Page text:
Safe in Sussex welcomes a new patron – Helen HitchcockSafe in Sussex is delighted to announce that we have welcomed a new patron to our charity – Helen Hitchcock, owner of Sakala in Steyning. Helen has been a supporter of Safe in Sussex for over eight years, after a chance meeting with Deputy-CEO, Louise Gisbey.
As well as being invited to visit Safe in Sussex projects to gain a deeper understanding of the important services provided, a Patron’s duties include lending credibility and support to the charity, attending events, championing the objectives of the charity, making public speeches, speaking to local media and hosting events to raise funds and awareness.
As for the latter, Helen has already been a passionate driving force behind numerous events and fundraisers for the charity, including a skydive and a wing-walk – pulling people in with her infectious enthusiasm. With her professional background in fundraising and indomitable spirit, we couldn’t be more pleased to have Helen onboard in an official capacity as Patron to Safe in Sussex – who knows what wild adventures she’ll take us on next?
Of her appointment, Helen says, ‘From day one the organisation felt like a perfect fit to my business, my ethics and lifestyle. Over the years we have done some fun events like fashion shows and tea parties, along with crazy stuff like wing-walking and skydiving. Next year, my passions will collide when I lead several teams of rickshaws on a 1100km rickshaw challenge from Goa to Mumbai - having lots of adventures along the way, I am sure! My next event for this year is ‘Murder most Fowl!’ - a murder mystery dinner evening, with all profits going to our Rickshaw Challenge fundraiser. I am proud to have been asked to take on this role. I am lucky enough never to have experienced domestic abuse, but the problems grow year on year. If I have helped spread the word about the work Safe in Sussex does and to have been a positive role model to others, then that is all I ask.’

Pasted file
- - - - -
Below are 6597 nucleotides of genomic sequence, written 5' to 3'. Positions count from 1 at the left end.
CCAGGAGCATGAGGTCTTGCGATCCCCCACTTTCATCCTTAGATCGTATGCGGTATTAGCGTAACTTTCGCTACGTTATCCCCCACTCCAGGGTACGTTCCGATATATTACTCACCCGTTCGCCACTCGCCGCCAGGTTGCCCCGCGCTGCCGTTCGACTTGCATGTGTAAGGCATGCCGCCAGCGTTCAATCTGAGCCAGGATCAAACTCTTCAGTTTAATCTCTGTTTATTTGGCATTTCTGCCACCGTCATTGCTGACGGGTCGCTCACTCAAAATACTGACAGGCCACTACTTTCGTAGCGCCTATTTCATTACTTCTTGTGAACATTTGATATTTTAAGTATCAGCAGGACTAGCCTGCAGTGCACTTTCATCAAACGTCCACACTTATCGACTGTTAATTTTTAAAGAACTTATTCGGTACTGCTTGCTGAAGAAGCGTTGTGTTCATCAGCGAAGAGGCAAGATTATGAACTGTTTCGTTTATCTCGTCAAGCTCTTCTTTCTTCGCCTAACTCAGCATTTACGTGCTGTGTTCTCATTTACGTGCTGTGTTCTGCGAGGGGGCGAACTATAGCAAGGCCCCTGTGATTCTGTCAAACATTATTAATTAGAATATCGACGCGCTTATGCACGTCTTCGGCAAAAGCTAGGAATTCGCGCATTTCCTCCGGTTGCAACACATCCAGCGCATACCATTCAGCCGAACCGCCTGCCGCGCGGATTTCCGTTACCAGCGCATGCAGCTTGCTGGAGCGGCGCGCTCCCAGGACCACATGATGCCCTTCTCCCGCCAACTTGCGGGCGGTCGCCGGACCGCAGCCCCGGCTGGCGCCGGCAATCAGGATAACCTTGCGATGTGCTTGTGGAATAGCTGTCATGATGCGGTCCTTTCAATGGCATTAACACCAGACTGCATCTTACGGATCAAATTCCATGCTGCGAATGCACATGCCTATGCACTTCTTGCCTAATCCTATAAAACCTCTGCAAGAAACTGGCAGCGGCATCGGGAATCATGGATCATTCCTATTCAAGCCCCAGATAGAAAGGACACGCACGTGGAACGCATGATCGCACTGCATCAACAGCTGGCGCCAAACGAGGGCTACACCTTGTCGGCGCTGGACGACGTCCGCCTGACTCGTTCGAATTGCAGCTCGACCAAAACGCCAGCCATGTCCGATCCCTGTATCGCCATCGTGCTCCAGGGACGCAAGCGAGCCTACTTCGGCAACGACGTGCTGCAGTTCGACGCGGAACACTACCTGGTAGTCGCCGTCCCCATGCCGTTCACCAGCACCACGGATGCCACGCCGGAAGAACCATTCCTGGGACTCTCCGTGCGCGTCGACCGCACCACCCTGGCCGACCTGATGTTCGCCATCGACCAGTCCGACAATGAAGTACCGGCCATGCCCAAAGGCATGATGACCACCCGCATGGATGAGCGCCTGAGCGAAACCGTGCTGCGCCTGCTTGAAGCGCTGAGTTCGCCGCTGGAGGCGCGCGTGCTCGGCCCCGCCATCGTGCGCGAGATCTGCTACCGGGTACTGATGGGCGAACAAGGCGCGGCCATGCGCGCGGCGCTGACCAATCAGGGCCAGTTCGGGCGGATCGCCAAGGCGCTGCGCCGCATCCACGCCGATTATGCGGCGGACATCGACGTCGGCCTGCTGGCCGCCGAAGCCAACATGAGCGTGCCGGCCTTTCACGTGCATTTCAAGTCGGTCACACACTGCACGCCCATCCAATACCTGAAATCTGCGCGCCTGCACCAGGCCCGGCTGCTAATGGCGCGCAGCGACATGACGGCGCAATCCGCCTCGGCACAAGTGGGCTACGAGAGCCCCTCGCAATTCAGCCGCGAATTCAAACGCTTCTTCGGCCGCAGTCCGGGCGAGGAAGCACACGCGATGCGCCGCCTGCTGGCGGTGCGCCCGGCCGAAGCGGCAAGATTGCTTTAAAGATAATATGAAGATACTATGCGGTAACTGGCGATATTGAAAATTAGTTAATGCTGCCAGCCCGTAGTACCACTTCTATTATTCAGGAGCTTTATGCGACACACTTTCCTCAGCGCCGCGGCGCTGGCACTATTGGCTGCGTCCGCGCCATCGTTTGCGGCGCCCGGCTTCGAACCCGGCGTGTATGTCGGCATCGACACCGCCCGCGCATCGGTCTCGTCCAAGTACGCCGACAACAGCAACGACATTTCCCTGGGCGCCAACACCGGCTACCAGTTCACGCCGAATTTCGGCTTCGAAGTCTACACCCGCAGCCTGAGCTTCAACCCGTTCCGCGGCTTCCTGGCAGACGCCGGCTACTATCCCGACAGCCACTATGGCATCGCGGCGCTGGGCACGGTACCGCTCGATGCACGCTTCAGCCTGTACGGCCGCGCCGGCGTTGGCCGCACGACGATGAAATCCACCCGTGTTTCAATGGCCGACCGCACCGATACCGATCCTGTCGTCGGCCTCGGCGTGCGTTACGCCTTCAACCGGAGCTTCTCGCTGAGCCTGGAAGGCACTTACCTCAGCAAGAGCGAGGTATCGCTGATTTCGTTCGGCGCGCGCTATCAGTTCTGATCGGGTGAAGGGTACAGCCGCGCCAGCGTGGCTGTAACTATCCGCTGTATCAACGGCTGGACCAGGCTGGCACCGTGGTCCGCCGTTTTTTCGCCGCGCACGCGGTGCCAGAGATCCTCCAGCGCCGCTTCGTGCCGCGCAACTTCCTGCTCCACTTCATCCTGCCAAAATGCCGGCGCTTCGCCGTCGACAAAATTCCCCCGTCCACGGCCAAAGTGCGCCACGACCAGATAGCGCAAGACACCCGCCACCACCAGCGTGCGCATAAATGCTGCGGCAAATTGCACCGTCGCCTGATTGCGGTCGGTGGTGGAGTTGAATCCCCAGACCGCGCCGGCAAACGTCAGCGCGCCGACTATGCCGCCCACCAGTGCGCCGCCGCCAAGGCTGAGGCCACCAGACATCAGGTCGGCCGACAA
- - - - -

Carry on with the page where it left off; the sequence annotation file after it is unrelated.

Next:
• Two women per week are killed by current or ex-partners.
• One in four women and one in six men will experience domestic violence in their lifetime.
• 34,000 children are being exposed to some form of domestic abuse each month.
Safe in Sussex was founded as Worthing Women’s Aid in 1977 by a group of women who helped local victims of abuse by offering them refuge. Our services include 4 confidential refuges, 3 dispersed accommodation flats as places of refuge, and several education and outreach programmes, including Hope2Recovery, the Freedom Programme and The Recovery Toolkit – all designed to help those escaping abuse and those wanting to rebuild their lives.
Our programmes run in schools, and we hope that through educating children and young people about consent, boundaries, communication and what a healthy relationship looks like, we can prevent history repeating itself. We also have an LGBTQ+ IDVA (Independent Domestic Violence Advisor) and a IDVA who supports male victims.
As well as our groups, we work with victims of abuse in their communities – signposting them to relevant services and offering refuge where possible/when necessary.
• Safe in Sussex supported 659 adult individuals through our services.
• Safe in Sussex supported 82 children.
• The Safe in Sussex helpline (which closed in December due to funding being withdrawn) received 2000 calls.
Contact Information: Tash Mills (Community & Corporate Fundraiser) firstname.lastname@example.org
01903 896 210
1-7 Elm Park, Ferring, BN12 5RN
Worthing Women’s Aid is a Registered Charity (No. 1098726) and a Company Limited by Guarantee (No. 04691516). Registered office: A2, Yeoman Gate, Yeoman Way, Worthing, West Sussex, BN13 3QZ.